Martyn Lloyd-Jones once wrote, “The world is dying for want, not of good preaching but of good hearing.” A recent book dealing with preaching are not actually targeted at preachers. It is aimed at those who listen to sermons, which we hope includes at least most of our congregations.
Helping Johnny Listen by Thadeus L. Bergmeier is subtitled Taking Full Advantage of the Sermons We Hear. Bergmeier, a pastor, wants to provide a tool to help the average church member better hear, understand and apply the biblical insights he or she receives during church’s preaching.
“Although human beings in general are not good listeners in any subject,” he writes, “attempting to listen to someone preach from the Bible is even harder. It is harder because of the spiritual dynamic that is taking place when the preacher stands up to preach…The preaching event is unlike any other speaking event, for the audience must deal not only with the physical liabilities of listening, but also with a spiritual battle that is taking place in which their natural sinful condition does not want them to change and neither does the enemy of Christ.”
Bergmeier starts with a discussion of the nature and theological foundation of preaching, then adds some interesting observations about “a theology of listeners and listening.” He then proceeds to discuss ways to prepare oneself to better hear the preaching of God’s Word, including physical preparation (such as being rested and not coming to church physically hungry) and spiritually (such as coming with an attitude of worship and prayer).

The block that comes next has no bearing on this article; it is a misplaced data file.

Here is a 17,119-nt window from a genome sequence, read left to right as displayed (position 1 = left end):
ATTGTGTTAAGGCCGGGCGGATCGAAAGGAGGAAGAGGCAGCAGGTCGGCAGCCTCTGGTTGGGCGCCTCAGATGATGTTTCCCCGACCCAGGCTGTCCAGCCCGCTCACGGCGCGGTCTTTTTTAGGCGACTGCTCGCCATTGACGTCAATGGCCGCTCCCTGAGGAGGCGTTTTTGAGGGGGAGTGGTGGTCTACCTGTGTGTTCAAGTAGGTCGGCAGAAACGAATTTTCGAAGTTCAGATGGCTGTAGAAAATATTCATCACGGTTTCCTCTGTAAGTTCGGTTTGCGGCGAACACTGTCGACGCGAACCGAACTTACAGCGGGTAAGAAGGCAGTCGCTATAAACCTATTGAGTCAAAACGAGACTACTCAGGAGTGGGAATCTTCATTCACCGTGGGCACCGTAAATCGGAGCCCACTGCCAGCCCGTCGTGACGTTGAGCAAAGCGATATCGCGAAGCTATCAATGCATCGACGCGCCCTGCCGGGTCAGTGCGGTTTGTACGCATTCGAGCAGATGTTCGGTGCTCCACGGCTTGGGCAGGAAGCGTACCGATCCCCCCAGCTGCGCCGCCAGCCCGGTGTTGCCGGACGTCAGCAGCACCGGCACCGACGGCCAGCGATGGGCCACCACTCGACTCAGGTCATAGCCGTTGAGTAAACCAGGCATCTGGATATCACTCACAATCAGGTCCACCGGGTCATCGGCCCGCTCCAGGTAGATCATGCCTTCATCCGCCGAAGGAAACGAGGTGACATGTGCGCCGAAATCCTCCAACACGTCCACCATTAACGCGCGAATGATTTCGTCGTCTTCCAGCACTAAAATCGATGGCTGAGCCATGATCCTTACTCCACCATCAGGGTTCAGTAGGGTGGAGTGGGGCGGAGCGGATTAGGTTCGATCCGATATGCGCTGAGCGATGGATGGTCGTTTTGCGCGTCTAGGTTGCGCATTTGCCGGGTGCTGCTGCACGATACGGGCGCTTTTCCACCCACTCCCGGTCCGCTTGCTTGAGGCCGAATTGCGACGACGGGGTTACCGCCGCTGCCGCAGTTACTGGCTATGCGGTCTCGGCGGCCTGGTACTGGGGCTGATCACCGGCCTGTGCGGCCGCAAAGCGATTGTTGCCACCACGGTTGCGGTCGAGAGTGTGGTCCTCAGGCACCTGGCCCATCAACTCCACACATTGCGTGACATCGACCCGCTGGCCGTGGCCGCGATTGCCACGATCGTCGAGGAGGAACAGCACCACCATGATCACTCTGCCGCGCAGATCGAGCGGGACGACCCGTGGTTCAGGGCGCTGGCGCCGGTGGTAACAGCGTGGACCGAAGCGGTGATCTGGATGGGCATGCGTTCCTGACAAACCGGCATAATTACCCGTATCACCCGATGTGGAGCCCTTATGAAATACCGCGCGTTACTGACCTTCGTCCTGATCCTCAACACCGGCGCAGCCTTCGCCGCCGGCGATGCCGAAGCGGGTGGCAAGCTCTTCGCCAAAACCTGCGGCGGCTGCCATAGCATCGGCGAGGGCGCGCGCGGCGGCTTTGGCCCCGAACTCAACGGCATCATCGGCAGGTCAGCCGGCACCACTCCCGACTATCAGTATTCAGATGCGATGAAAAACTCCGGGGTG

The author includes a chapter on ways to listen to sermons “with a discerning ear.” Among his suggestions: Listen alertly, prayerfully, spiritually, energetically, humbly, relationally, patiently, hermeneutically, homiletically, actively and lovingly.
His suggestion to listen hermeneutically is one that church leaders should heed—few churches do an effective job of teaching their members how to interpret and analyze a biblical text accurately and effectively. While there are good expository preaching models such a hermeneutic, we need to help our people understand how to study a text for themselves. We can drive people to the biblical text for themselves when we help them realize that what we do does not require some magic we learned in seminary, but that any serious student of Scripture can interpret a text to find its meaning.
Bergmeier offers a major chapter suggesting tools for better applying sermons to our own lives, then concludes with a chapter on the challenges of preaching today, such as technology.
One obvious question is: Who is the target audience for this book? At 157 pages, it’s not likely to be read by the casual church member who likely needs it the most. Perhaps it will best serve as a useful resource for pastors who develop their own messages about how to listen and apply the preaching of God’s Word.